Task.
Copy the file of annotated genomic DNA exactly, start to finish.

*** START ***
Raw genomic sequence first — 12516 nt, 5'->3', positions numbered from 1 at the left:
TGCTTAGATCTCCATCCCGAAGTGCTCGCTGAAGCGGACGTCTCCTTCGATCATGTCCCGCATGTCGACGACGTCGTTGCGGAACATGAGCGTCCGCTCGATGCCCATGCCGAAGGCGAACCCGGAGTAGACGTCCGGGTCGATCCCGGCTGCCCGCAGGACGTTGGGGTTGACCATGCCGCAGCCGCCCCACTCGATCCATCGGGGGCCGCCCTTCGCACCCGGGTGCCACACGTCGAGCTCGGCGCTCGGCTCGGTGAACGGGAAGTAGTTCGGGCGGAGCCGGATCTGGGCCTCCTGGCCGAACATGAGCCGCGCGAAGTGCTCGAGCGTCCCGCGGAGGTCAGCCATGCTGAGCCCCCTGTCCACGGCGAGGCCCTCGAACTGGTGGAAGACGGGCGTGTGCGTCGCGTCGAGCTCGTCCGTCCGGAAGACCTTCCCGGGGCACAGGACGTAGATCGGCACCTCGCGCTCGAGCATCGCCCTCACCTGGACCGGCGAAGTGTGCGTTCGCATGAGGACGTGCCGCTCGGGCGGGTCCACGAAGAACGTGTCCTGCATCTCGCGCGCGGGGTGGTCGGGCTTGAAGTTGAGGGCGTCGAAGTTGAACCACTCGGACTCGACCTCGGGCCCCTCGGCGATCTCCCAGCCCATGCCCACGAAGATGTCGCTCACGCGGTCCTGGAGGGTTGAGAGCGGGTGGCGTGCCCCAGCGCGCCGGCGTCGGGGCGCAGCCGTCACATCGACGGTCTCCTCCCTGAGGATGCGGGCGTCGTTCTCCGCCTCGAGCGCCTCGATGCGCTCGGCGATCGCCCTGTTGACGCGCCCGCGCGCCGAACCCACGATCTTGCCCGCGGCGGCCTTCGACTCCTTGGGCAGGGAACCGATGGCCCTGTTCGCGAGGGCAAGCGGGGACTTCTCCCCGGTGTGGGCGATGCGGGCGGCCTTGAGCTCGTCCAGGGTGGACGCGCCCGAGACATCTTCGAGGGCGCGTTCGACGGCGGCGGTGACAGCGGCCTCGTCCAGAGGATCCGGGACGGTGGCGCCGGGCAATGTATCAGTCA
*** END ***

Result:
Raw genomic sequence first — 12516 nt, 5'->3', positions numbered from 1 at the left:
TGCTTAGATCTCCATCCCGAAGTGCTCGCTGAAGCGGACGTCTCCTTCGATCATGTCCCGCATGTCGACGACGTCGTTGCGGAACATGAGCGTCCGCTCGATGCCCATGCCGAAGGCGAACCCGGAGTAGACGTCCGGGTCGATCCCGGCTGCCCGCAGGACGTTGGGGTTGACCATGCCGCAGCCGCCCCACTCGATCCATCGGGGGCCGCCCTTCGCACCCGGGTGCCACACGTCGAGCTCGGCGCTCGGCTCGGTGAACGGGAAGTAGTTCGGGCGGAGCCGGATCTGGGCCTCCTGGCCGAACATGAGCCGCGCGAAGTGCTCGAGCGTCCCGCGGAGGTCAGCCATGCTGAGCCCCCTGTCCACGGCGAGGCCCTCGAACTGGTGGAAGACGGGCGTGTGCGTCGCGTCGAGCTCGTCCGTCCGGAAGACCTTCCCGGGGCACAGGACGTAGATCGGCACCTCGCGCTCGAGCATCGCCCTCACCTGGACCGGCGAAGTGTGCGTTCGCATGAGGACGTGCCGCTCGGGCGGGTCCACGAAGAACGTGTCCTGCATCTCGCGCGCGGGGTGGTCGGGCTTGAAGTTGAGGGCGTCGAAGTTGAACCACTCGGACTCGACCTCGGGCCCCTCGGCGATCTCCCAGCCCATGCCCACGAAGATGTCGCTCACGCGGTCCTGGAGGGTTGAGAGCGGGTGGCGTGCCCCAGCGCGCCGGCGTCGGGGCGCAGCCGTCACATCGACGGTCTCCTCCCTGAGGATGCGGGCGTCGTTCTCCGCCTCGAGCGCCTCGATGCGCTCGGCGATCGCCCTGTTGACGCGCCCGCGCGCCGAACCCACGATCTTGCCCGCGGCGGCCTTCGACTCCTTGGGCAGGGAACCGATGGCCCTGTTCGCGAGGGCAAGCGGGGACTTCTCCCCGGTGTGGGCGATGCGGGCGGCCTTGAGCTCGTCCAGGGTGGACGCGCCCGAGACATCTTCGAGGGCGCGTTCGACGGCGGCGGTGACAGCGGCCTCGTCCAGAGGATCCGGGACGGTGGCGCCGGGCAATGTATCAGTCA